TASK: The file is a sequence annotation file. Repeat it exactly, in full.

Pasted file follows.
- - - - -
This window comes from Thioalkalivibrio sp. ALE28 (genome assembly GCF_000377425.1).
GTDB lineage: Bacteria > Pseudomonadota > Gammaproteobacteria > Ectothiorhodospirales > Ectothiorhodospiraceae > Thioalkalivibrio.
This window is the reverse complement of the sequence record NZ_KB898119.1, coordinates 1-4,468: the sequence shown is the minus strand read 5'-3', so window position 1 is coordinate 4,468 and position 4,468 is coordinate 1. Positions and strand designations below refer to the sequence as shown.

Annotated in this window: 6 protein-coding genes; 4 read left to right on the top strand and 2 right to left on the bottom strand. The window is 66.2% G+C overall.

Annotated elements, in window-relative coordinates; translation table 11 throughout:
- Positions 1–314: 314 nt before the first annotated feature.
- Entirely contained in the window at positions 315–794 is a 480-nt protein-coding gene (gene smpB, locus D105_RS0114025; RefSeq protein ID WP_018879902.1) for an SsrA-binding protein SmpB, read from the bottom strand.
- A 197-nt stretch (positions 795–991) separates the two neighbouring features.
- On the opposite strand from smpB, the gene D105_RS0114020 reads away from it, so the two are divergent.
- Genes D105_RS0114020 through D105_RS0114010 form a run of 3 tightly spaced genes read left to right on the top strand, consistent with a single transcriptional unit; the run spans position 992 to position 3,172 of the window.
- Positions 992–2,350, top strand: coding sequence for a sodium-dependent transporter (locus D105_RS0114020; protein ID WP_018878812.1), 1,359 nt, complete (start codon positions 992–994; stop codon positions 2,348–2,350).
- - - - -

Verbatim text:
This window comes from Thioalkalivibrio sp. ALE28 (genome assembly GCF_000377425.1).
GTDB lineage: Bacteria > Pseudomonadota > Gammaproteobacteria > Ectothiorhodospirales > Ectothiorhodospiraceae > Thioalkalivibrio.
This window is the reverse complement of the sequence record NZ_KB898119.1, coordinates 1-4,468: the sequence shown is the minus strand read 5'-3', so window position 1 is coordinate 4,468 and position 4,468 is coordinate 1. Positions and strand designations below refer to the sequence as shown.

Annotated in this window: 6 protein-coding genes; 4 read left to right on the top strand and 2 right to left on the bottom strand. The window is 66.2% G+C overall.

Annotated elements, in window-relative coordinates; translation table 11 throughout:
- Positions 1–314: 314 nt before the first annotated feature.
- Entirely contained in the window at positions 315–794 is a 480-nt protein-coding gene (gene smpB, locus D105_RS0114025; RefSeq protein ID WP_018879902.1) for an SsrA-binding protein SmpB, read from the bottom strand.
- A 197-nt stretch (positions 795–991) separates the two neighbouring features.
- On the opposite strand from smpB, the gene D105_RS0114020 reads away from it, so the two are divergent.
- Genes D105_RS0114020 through D105_RS0114010 form a run of 3 tightly spaced genes read left to right on the top strand, consistent with a single transcriptional unit; the run spans position 992 to position 3,172 of the window.
- Positions 992–2,350, top strand: coding sequence for a sodium-dependent transporter (locus D105_RS0114020; protein ID WP_018878812.1), 1,359 nt, complete (start codon positions 992–994; stop codon positions 2,348–2,350).